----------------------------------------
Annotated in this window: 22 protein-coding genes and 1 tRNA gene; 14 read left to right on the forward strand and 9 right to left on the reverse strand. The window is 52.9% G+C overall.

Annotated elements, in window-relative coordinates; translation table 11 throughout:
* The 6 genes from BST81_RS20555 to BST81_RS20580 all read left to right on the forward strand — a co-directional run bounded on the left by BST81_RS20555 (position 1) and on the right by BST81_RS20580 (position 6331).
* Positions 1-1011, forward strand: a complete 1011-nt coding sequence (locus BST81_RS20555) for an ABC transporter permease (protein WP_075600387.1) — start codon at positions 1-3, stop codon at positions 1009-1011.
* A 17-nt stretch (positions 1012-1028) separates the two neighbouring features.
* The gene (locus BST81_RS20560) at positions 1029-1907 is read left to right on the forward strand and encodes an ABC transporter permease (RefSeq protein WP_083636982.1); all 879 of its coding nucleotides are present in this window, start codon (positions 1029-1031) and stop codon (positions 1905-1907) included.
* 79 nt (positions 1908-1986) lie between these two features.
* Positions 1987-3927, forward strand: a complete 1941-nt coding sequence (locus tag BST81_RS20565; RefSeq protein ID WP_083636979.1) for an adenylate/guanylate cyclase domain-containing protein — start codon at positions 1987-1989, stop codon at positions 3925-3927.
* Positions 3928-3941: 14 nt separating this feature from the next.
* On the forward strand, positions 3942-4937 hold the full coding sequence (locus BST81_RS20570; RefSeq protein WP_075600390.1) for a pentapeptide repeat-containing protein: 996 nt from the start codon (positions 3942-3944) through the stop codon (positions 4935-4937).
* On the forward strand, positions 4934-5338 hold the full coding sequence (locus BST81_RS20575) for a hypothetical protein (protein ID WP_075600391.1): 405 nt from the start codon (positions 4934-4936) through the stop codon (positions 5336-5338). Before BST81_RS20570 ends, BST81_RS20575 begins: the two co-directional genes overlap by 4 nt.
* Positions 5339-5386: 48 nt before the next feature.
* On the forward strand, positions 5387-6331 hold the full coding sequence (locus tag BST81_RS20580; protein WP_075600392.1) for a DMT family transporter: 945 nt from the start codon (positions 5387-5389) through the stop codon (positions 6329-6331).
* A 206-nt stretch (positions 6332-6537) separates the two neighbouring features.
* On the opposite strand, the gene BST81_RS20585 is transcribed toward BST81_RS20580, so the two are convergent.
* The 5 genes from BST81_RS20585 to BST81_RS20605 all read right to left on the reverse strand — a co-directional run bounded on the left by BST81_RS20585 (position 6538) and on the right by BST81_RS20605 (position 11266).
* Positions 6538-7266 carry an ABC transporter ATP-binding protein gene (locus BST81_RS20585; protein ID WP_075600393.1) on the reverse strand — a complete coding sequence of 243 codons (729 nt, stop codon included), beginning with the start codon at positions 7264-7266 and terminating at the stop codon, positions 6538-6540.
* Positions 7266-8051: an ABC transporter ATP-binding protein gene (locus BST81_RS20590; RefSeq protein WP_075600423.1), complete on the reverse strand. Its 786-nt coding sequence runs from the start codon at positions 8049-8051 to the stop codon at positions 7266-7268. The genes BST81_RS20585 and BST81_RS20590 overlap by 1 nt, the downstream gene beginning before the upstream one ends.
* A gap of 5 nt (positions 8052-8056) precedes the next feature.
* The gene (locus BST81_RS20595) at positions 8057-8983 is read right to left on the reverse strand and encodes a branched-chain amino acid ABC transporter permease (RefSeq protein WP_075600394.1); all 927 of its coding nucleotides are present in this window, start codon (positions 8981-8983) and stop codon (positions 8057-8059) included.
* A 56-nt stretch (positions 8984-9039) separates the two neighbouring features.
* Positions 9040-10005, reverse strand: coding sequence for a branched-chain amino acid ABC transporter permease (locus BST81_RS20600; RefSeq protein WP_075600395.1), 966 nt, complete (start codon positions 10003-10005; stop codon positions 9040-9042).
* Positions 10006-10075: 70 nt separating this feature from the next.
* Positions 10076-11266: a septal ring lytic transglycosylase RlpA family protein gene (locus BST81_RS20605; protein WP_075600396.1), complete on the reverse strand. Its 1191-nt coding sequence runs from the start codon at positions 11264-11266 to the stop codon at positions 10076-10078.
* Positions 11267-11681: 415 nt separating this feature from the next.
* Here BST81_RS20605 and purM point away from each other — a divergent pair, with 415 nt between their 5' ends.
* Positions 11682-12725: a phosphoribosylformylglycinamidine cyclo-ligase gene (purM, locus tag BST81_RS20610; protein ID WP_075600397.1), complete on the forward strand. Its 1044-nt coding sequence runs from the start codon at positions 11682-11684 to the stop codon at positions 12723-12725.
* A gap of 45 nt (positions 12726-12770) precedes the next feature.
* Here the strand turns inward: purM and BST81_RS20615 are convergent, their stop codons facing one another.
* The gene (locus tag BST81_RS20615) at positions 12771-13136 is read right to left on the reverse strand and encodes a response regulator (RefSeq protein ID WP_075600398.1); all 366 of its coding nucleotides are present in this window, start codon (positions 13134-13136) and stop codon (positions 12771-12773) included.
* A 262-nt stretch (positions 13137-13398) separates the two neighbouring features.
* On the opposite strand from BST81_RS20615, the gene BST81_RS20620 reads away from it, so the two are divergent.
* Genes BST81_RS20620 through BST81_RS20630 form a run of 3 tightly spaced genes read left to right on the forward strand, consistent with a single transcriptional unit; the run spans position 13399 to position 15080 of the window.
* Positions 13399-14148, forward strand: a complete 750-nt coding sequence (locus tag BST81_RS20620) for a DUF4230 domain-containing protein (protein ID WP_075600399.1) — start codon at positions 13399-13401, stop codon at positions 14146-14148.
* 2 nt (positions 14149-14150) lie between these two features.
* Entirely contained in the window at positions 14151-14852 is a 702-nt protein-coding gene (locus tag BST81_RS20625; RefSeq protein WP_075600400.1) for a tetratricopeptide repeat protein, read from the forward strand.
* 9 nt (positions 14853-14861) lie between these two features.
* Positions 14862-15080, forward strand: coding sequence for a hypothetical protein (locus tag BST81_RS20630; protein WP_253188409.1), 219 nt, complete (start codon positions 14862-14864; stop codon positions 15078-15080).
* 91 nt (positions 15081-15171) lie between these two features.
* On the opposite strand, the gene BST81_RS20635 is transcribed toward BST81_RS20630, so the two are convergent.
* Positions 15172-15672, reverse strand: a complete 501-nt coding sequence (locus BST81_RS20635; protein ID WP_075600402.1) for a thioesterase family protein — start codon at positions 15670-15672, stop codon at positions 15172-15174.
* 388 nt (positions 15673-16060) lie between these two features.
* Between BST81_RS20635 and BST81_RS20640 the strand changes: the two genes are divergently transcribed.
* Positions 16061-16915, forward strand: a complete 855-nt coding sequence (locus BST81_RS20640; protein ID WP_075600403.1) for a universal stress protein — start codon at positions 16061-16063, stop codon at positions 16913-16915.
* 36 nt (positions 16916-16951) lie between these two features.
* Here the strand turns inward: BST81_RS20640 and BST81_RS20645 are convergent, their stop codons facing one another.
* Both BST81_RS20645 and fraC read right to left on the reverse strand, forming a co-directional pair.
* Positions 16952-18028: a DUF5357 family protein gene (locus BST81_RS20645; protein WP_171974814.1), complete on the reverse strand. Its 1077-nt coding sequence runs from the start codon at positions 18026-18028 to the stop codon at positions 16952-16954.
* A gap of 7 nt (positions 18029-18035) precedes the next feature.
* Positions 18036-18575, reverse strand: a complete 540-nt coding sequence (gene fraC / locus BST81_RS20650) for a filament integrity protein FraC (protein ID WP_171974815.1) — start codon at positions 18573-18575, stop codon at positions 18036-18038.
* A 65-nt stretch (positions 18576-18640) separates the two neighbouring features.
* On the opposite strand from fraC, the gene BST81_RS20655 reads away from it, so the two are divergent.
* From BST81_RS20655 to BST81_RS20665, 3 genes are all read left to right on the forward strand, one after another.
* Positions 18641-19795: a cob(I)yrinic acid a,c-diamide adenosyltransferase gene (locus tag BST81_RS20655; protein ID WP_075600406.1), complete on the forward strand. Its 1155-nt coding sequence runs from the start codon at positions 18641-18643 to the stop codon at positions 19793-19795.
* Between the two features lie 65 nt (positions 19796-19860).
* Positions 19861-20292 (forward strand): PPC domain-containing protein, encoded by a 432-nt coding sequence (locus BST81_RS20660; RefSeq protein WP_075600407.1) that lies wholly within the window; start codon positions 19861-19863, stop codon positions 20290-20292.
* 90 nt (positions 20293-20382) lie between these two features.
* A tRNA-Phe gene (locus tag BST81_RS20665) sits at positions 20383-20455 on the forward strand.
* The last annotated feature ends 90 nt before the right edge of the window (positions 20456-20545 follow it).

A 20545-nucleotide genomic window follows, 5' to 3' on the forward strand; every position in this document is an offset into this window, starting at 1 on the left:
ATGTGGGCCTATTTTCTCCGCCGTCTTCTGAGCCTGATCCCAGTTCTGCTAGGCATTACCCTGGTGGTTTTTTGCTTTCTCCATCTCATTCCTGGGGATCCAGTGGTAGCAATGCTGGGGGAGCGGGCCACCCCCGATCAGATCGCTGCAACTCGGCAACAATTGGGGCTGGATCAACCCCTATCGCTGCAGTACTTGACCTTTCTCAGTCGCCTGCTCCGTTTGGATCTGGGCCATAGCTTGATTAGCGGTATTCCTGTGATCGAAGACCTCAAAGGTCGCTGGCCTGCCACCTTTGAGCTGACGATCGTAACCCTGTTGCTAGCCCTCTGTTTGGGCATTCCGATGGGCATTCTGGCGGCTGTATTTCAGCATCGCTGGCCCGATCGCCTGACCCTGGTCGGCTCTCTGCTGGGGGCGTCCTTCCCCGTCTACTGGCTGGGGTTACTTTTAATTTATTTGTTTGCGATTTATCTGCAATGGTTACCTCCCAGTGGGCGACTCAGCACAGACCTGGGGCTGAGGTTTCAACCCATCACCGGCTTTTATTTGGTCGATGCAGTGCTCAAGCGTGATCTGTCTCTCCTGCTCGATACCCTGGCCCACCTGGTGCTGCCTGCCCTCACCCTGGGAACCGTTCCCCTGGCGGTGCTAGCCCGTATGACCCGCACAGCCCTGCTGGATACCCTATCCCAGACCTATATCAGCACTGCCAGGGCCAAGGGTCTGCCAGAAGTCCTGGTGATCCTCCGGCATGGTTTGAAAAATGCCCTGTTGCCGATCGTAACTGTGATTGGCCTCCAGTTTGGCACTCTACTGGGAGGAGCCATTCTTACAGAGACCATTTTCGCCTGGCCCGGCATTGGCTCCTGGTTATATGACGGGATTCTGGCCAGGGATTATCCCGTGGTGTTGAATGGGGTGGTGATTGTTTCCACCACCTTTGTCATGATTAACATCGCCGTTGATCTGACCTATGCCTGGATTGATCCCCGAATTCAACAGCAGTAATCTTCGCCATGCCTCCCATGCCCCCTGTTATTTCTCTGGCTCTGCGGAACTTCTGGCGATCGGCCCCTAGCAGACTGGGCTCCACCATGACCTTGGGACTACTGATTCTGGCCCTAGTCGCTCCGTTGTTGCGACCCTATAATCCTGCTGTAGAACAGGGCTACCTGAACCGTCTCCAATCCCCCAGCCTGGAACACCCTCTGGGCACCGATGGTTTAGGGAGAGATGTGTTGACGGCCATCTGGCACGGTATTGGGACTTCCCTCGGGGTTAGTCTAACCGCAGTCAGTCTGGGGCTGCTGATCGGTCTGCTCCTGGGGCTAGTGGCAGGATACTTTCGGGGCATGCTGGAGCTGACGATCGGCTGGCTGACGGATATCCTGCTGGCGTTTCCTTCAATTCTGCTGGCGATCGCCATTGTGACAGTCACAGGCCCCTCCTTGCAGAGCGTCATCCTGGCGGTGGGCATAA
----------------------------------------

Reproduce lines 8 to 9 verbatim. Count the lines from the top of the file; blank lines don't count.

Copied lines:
* Positions 1987-3927, forward strand: a complete 1941-nt coding sequence (locus tag BST81_RS20565; RefSeq protein ID WP_083636979.1) for an adenylate/guanylate cyclase domain-containing protein — start codon at positions 1987-1989, stop codon at positions 3925-3927.
* Positions 3928-3941: 14 nt separating this feature from the next.